Hong Kong: It’s Safe To Visit, Despite Unrest

Despite violent protests and political unrest, Hong Kong is still safe to visit. Here’s what you need to know.


With Hong Kong experiencing the worst political violence since its 1997 handover to China, it’s natural that many would-be travellers are questioning whether it’s still safe to visit the Pearl of the Orient.

An estimated 2 million people – almost one-third of the city’s population – took to the streets last month to protest an unpopular bill that would allow alleged criminals to be extradited to China from Hong Kong.

Since then a splinter group of rioters also stormed and trashed Hong Kong’s legislature, while more than 50,000 converged on West Kowloon station in a symbolic attempt to win over Chinese tourists arriving from the mainland.

While the increasingly violent scenes shown on TV – and the sheer number of people protesting – would be enough to prompt any worried traveller to cancel their holiday plans, the truth is Hong Kong is still a safe destination for visitors.

Having said that, there are areas where protests can cause enormous disruption to transport and force the temporary closure of restaurants, bars and other businesses.

If you are visiting Hong Kong, a semi-autonomous Chinese enclave, use common sense and plan ahead.

The Hot Spot

Hong Kong's Legco building at Admiralty
Protesters outside Hong Kong’s Legco building at Admiralty

If you happen to be staying at Admiralty or Wan Chai – a business and retail hub where the Legislative Council Complex (LegCo) and Police Headquarters are both located – you should be prepared for some disruption when demonstrations are in full swing.

Large scale rallies around the legislative building virtually paralyse this part of Hong Kong, with many main roads leading to Central and Wan Chai temporarily closed and transport severely disrupted.

Admiralty MTR station usually shuts down when there’s a big protest.

Pacific Place shopping mall at Admiralty and IFC Mall at Central usually continue to operate, but many upscale retailers within those centres often choose to close early when there’s a rally brewing.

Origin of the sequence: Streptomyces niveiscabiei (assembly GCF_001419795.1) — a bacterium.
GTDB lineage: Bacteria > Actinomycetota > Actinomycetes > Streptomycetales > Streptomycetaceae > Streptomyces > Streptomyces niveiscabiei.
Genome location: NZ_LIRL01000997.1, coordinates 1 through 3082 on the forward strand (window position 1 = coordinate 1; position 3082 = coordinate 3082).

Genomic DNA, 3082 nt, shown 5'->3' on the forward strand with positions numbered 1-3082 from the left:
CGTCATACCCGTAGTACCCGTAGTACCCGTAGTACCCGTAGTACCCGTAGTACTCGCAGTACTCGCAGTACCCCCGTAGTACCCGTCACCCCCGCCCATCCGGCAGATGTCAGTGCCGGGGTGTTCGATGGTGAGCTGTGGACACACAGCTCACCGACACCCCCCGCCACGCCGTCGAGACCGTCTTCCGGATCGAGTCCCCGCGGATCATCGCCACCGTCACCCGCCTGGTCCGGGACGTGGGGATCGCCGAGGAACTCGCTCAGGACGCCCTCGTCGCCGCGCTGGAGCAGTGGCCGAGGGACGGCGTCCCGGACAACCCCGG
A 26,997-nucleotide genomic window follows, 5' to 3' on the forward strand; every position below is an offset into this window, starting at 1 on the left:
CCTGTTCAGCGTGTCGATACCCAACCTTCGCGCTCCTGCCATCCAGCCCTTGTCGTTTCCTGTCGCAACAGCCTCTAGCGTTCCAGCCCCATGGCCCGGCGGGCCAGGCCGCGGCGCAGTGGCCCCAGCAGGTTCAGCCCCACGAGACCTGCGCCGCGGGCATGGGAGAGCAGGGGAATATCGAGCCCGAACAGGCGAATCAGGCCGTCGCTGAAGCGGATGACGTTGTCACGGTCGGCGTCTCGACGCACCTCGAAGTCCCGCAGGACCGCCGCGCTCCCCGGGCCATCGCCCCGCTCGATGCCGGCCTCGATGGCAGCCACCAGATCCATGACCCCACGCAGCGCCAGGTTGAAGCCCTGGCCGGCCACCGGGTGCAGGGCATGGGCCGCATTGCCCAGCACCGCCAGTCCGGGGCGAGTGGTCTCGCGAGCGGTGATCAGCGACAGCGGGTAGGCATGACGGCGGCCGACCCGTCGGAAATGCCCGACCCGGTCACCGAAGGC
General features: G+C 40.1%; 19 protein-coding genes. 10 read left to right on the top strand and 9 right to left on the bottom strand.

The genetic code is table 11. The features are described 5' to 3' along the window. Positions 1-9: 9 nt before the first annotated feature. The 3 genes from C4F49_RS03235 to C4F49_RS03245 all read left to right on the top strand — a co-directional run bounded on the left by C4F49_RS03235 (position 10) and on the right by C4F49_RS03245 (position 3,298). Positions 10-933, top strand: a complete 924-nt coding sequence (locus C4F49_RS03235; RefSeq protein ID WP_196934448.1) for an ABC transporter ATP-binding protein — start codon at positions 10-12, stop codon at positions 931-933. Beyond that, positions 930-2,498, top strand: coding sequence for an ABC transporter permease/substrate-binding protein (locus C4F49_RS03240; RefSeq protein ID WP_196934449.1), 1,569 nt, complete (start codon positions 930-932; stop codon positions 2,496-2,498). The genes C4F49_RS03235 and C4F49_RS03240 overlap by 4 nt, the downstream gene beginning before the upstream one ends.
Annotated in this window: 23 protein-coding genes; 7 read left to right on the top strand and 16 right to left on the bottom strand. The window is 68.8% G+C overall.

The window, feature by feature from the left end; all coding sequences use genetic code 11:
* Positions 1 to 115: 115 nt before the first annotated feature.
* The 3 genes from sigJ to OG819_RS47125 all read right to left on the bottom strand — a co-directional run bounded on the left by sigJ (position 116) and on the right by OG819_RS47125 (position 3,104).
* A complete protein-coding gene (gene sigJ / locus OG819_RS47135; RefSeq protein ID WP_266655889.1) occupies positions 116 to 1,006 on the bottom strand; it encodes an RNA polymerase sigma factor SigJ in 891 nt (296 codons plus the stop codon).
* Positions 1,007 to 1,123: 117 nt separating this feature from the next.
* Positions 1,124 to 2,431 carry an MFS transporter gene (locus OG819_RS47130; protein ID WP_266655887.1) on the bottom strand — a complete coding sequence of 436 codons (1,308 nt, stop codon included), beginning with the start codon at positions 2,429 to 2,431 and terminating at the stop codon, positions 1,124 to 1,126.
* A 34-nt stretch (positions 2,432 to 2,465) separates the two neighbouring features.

For security reasons, Admiralty MTR station also shuts down during large protests. Trains on the Island, South Island and Tsuen Wan lines will not stop at Admiralty.

Admiralty MTR Station closed
Admiralty MTR Station closed

That can be a nightmare for tourists planning to visit Ocean Park, the popular water-themed amusement park, because Admiralty is the main link to the South Island line that connects with the park.

The MTR often puts on free shuttle buses between Ocean Park Station and Admiralty, as it did this week, so check to see if that’s an option if you’re stranded.

Taxis are also difficult to find during demonstrations, with the main rank outside Pacific  Place closed. The famous trams, or Ding Dings, usually do not run between Admiralty MTR stop and the Bank Street stop.

So if you do find yourself stuck in the protest zone – the same district that was the scene of mass Occupy-style protests in 2014 – you better have your walking shoes handy.

Above all, remember to avoid large gatherings and resist the urge to take photographs of protesters, they really don’t like it.

Also be prepared for random ID and bag checks by police, although tourists usually are not the target.

Business As Usual

Staunton Street, Mid Levels
Staunton Street, Mid Levels

While street rallies and protests have so far been confined to Admiralty and the parliament building, as well as areas popular with Chinese tourists, you’ll find it’s generally business as usual across the rest of Hong Kong Island and Kowloon.

Areas popular with western tourists like Tsim Sha Tsui and Nathan Road on the Kowloon side, and Causeway Bay, Times Square, Stanley, Repulse Bay and Kennedy Town on Hong Kong Island, remain safe to visit.

Despite a large gathering at West Kowloon station – the main MTR hub for Chinese tourists visiting from the mainland – you wouldn’t know there was political unrest when you visit many popular tourists areas.

Even the Mid Levels at Central – and the heaving restaurant and bar precinct of Staunton Street that’s popular with ex-pats and tourists – is a world away from the protests.

When there’s a major street rally, stores often close early to avoid damage and looting as they did at Pacific Place and IFC Mall this week.

If you still need to shop (isn’t that why most people visit Hong Kong?) avoid the protest zone and head to Elements at Tsim Sha Tsui, the shopping strip along Nathan Road at Kowloon or Times Square at Causeway Bay instead.

Wondering what the Hong Kong protests are about? 

This article in The Guardian helps explain.

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